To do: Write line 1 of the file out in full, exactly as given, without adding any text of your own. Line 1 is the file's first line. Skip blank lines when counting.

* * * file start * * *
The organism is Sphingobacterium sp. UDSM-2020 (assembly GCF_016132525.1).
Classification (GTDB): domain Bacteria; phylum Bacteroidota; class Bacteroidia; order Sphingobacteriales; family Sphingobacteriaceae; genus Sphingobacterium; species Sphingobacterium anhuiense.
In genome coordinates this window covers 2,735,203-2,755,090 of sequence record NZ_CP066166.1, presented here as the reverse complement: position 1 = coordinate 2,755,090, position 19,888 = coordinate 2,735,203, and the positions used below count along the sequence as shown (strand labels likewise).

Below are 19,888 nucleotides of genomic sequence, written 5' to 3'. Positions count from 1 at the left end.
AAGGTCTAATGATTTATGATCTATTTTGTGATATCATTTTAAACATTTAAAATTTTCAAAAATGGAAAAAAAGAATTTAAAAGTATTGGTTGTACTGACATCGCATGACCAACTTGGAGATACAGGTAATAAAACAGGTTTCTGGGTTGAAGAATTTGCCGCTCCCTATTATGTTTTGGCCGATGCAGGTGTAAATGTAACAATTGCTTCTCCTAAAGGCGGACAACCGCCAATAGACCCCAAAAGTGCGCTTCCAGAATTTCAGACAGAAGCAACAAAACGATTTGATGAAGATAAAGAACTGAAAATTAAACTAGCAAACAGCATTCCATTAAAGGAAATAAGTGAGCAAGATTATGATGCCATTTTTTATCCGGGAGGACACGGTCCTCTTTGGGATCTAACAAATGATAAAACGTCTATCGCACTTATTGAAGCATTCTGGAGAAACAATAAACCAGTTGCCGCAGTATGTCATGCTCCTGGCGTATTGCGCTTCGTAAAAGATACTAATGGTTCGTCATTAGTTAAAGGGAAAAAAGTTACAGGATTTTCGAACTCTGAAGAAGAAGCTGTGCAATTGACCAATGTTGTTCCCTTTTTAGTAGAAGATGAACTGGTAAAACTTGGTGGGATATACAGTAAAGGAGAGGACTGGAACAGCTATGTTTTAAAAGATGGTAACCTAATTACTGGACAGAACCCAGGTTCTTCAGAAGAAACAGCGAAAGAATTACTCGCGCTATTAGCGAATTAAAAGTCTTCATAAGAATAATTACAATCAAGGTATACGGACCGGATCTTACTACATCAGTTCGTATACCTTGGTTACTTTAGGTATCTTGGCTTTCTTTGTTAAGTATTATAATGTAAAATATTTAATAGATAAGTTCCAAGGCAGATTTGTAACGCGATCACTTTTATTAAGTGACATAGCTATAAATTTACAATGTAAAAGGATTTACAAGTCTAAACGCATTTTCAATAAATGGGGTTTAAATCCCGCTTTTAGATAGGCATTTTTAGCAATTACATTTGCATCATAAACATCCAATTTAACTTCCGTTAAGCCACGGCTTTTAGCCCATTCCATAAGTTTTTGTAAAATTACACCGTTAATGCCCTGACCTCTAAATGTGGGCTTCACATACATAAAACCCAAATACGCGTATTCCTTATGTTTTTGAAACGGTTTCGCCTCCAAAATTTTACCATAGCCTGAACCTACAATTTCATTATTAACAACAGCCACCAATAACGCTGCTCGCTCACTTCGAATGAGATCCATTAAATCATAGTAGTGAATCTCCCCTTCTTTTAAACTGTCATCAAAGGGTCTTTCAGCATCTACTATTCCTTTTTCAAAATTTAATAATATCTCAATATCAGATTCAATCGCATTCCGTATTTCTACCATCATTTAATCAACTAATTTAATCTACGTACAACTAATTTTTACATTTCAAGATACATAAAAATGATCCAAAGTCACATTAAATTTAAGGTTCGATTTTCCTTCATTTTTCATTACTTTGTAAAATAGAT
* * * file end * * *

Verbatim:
The organism is Sphingobacterium sp. UDSM-2020 (assembly GCF_016132525.1).